Italian children have been told not to turn up to school unless they can prove that they have been properly vaccinated. "Now, children who are not vaccinated will endanger other children at school who are too small for vaccines or can not be vaccinated because they suffer from immunosuppressive diseases". The consequences for failing to comply with the legislation reportedly varies depending on how old the child is.
The deadline for parents to provide proof of vaccination was on Monday, according to news reports.
The two parties that make up Italy's government - The League and the Five Star Movement - had criticised the policy of compulsory vaccinations, both before and after they came to power last summer.More news: Lady Gaga Shuts Down Pregnancy Rumors & Teases New Music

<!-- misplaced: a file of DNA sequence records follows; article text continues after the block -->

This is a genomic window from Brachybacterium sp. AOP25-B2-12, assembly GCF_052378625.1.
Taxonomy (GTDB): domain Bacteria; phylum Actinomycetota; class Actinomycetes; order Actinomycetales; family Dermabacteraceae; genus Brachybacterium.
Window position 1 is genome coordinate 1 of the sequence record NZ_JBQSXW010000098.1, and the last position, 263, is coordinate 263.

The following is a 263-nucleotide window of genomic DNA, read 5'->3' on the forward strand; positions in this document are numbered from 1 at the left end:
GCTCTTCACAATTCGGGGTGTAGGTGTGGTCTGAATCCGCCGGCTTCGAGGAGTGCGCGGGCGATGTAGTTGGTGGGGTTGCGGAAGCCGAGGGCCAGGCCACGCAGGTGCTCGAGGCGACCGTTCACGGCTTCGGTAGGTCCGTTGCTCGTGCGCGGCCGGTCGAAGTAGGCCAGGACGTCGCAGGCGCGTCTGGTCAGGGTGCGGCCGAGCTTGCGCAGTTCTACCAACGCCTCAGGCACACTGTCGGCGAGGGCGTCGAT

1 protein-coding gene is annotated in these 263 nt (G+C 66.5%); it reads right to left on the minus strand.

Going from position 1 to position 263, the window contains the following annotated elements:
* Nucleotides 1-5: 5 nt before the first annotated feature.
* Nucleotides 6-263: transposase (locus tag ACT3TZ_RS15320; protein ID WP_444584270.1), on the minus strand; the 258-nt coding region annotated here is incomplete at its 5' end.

The city of Bologna reportedly has at least 300 children who now do not comply with the vaccination requirements and are at risk of suspension from school.
Italy's so-called Lorenzin law, named after the former health minister who introduced it, states children must receive a set of mandatory injections before attending school.
"No vaccine, no school", health minister Giulia Grillo told La Republica newspaper.More news: VW brand to cut up to 7,000 jobs
Parents are now facing fines if their unvaccinated children attend school. ". No vaccine, no school". The BBC added that Italian media reported regional authorities are "handling the situation in a number of different ways", with no notices of suspension reported in some areas and grace periods allowed in others.
Across the world, health authorities are grappling with a global resurgence of measles, with record numbers recorded in Europe and deadly outbreaks in the Philippines and Madagascar.
The law was passed in order to tackle an outbreak of measles after some 5000 cases were reported in 2017.More news: 49ers acquire Pro Bowl pass rusher Dee Ford in trade with Chiefs